In the press conference broadcast by Swiss television on the same day, Senning emphasised the importance of the multidisciplinary team approach with participation of almost every clinic of the hospital, which was what made the heart transplantation possible (fig. 1) [13]. Senning stated that he did not do something particularly new. He just did what the other heart transplant surgeons in the world had done before, and what he and his team had practised in the animal laboratory. The surgical technique of heart transplantation was not more difficult than that of a routine heart operation, Senning said. At least five surgeons of his team would have been able to perform the operation. In preparation for the operation, one of his staff members had previously visited Denton Cooley in Houston, where he was able to observe 16–18 heart transplantations.

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Figure 1
Åke Senning during the press conference held in the auditorium of the former Cantonal Hospital Zurich after the first successful heart transplantation in Switzerland on 14 April 1969 (Source: SRF).

Senning also noted that the successful operation solved only the smallest problem. The biggest challenge would be the evolving immunological processes between the recipient and the donor heart, which had to be addressed together with the teams of the other clinics. He was optimistic that the immunological experience gained from 50 kidney transplants in Zurich would be of advantage in the management of immunosuppression.

After an initial uneventful course, the patient suffered from pneumonia which caused death 1 month after transplantation. In the summer of 1969, Senning performed the second heart transplantation in Switzerland. The patient recovered well and was discharged home after a few weeks. Three months after the transplant, he suddenly died while working on his farm, most likely owing to acute rejection.

The moratorium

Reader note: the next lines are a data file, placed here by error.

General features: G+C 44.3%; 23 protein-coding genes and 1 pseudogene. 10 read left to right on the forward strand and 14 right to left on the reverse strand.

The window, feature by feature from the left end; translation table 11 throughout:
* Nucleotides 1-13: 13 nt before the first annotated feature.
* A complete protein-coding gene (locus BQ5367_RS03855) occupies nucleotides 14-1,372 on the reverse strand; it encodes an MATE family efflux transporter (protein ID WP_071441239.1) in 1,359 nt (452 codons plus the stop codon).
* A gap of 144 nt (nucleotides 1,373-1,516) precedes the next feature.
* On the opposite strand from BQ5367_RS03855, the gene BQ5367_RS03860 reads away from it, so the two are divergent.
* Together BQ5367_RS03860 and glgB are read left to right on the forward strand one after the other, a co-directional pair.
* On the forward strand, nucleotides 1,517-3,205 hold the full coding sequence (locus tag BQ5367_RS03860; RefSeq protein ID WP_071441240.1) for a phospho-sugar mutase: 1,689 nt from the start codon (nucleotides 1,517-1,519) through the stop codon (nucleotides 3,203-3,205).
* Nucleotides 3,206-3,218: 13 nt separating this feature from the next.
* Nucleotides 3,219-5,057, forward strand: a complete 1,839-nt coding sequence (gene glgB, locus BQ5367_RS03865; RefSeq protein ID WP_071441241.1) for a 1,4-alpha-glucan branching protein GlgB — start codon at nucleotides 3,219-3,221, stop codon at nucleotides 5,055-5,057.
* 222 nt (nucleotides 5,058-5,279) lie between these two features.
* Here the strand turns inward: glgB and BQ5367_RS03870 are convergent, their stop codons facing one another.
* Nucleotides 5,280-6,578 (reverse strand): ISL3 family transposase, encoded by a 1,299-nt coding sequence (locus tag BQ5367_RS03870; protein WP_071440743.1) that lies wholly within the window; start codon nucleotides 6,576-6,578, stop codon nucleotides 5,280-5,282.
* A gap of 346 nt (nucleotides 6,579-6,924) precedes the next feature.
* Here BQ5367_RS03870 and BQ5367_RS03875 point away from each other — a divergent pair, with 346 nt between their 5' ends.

The survival of the first 60 heart transplant patients worldwide was unacceptably low. Only 81% survived more than 1 day after transplantation. One-month survival was just 50%. After 1 year, no more than 18% of patients were alive [12]. Acute rejection and infection were the most frequent causes of death. In the first 30 heart transplant patients in the USA, acute rejection accounted for 40% and infection for 15% of deaths [12]. As a result of the frightening deaths rates, the initial euphoria about heart transplantation declined rapidly. After the enthusiastic 102 heart transplants in 1968, the numbers worldwide decreased to 48 in 1969 and 18 in 1970 [11, 12]. In the light of the disappointing results, the medical establishment, led by the American Heart Association, called for a moratorium on heart transplantation [7]. In February 1973, the Department of Health in Britain issued a moratorium on further heart transplants in the United Kingdom [12]. Almost all major institutions complied, except Norman Shumway in Stanford and Richard Lower at the Medical College of Virginia, who had developed the surgical technique of heart transplantation together with Shumway during his time in Stanford [5, 7, 14]. The Stanford team developed revised protocols for patient selection, since many of the pioneers had realised that the patients who had been selected for transplantation were too sick to survive. Furthermore, the crucial problem of monitoring and treating rejection was approached. Following experimental studies in the dog, Philip Caves at Stanford brought into clinical application the bioptom, which could be inserted through the jugular vein into the right ventricle to obtain pieces of the heart muscle for pathological examination on rejection [15, 16]. This method, which went into clinical routine at Stanford in 1973, made it possible to detect acute rejection earlier than it was previously possible, when the decrease of electrocardiogram voltages was used for diagnosing rejection. Immunosuppression could now be intensified at an earlier stage of acute rejection and, accordingly, be reduced again in time, after the rejection had resolved and before a potentially lethal infection could develop [12]. Margret Billingham at Stanford developed a classification for rejection based on the number of infiltrating leucocytes and the amount of damage to the cardiomyocytes [1719]. On the basis of her studies, the first grading system of cardiac allograft rejection was later published in 1990 [20].